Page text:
Hiring employees or contractors in the UK can be complicated — the United Kingdom has introduced laws aimed at preventing tax avoidance, which means companies are at higher risk of misclassifying employees.
IR35 is a UK tax law that was introduced to prevent tax avoidance by contractors who work through limited or personal services companies. The law requires contractors who work similar to regular employees to pay the same income tax and National Insurance Contributions (NICs).
The responsibility for determining the employment status of contractors under IR35 has shifted from the contractor to the employer under the latest updates to the law, which came into effect in April 2021. To determine whether a contract falls under the inside or outside category of IR35, it is important to understand the difference between a ‘contract of service’ and a ‘contract for service’. A contract of service is a contract between an employer and an employee, while a contract for service is a contract between a contractor and a client.
Small private businesses are exempt from the IR35 if they meet these conditions:
Any small business that doesn't meet these conditions is liable to the IR35 law.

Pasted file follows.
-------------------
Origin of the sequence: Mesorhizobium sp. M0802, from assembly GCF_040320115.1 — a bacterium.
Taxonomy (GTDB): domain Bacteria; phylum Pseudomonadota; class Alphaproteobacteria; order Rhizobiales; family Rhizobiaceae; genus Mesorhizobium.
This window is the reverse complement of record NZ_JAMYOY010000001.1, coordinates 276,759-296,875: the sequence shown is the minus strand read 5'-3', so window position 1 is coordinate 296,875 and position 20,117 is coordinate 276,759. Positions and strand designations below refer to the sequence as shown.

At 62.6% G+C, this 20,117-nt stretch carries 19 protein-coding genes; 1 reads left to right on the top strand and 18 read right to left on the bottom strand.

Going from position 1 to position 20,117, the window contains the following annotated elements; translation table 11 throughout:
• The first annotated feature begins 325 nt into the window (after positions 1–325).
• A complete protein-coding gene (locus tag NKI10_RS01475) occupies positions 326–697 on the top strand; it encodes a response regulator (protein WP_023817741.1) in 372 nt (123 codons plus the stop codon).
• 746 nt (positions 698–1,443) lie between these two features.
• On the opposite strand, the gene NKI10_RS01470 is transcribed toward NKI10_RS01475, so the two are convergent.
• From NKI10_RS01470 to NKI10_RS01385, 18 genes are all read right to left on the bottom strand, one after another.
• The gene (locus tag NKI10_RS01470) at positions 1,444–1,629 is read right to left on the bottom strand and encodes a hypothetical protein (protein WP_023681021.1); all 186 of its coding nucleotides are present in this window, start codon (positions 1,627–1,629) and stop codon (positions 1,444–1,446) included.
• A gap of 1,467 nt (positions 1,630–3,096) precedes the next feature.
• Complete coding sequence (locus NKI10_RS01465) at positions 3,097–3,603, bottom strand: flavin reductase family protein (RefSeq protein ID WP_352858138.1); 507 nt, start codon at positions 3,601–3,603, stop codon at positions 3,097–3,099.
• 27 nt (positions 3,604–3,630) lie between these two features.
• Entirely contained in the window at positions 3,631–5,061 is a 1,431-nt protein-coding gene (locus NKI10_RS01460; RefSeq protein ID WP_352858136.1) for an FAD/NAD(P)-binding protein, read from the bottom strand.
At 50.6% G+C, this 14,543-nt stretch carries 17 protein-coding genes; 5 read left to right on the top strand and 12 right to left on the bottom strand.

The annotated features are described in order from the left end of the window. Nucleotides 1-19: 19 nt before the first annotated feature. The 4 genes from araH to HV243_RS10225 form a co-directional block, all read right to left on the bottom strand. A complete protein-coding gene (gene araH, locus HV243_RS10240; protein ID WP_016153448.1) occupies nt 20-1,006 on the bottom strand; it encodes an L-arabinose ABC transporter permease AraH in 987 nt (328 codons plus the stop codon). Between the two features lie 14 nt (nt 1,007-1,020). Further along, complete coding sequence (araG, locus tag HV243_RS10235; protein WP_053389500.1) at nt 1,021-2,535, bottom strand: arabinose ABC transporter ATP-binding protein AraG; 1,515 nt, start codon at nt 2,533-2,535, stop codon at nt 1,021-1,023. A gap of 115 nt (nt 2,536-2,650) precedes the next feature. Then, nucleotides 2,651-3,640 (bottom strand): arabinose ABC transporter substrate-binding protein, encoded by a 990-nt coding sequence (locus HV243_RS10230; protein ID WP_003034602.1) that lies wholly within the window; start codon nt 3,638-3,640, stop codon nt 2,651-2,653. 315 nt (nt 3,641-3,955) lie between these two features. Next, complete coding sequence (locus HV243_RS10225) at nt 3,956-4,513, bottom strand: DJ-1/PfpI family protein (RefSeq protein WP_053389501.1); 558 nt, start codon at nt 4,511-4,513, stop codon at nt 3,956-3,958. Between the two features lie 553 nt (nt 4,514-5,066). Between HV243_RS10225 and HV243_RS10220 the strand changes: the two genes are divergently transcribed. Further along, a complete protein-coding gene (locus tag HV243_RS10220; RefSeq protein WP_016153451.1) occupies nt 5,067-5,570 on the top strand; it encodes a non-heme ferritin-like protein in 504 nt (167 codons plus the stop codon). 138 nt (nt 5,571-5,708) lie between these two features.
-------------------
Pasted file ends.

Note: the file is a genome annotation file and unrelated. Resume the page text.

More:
The latest IR35 changes came into effect in April 2021. These changes affect everyone across all industries. Employers have to watch out for two terms used in IR35: Inside and outside. When a contract belongs to the 'inside' category of IR35:
If a contract falls under the 'outside' category:
Most importantly, the new changes shift the responsibility of determining employment status from employee to employer, making it harder for a contractor to dabble up as an employee and circumvent tax laws.
Typically, permanent employees have a contract of service with their employer, where they offer their skillsets in exchange for payment. In contrast, a contractor has an agreement to provide services to their client or agency through their limited company.
These factors define employee status:
In contrast, these factors define a contractor:
The IR35 assesses whether contractors are actually employees when they work for clients. The IR35 law does not apply where the contract qualifies as a 'for services' contract.
To determine whether the new IR35 laws apply to you, it is important to consider your working arrangements, including the level of control you have over your work, your ability to substitute someone else to do your work, and the benefits you receive. If you are unsure about your employment status under IR35, it is advisable to seek professional advice.
Answering these three questions will help you determine if you're inside or outside the IR35 laws:
It's normal for contractors to want to fall outside the IR35. This way, you can choose assignments and work within the self-employment model. However, you should ensure you meet the criteria that qualify you as a contractor. Otherwise, you're liable to costly fines for unpaid taxes if the tests of employment prove you're an employee.
The best defense against falling on the wrong side of the IR35 law is understanding it and the penalties involved.
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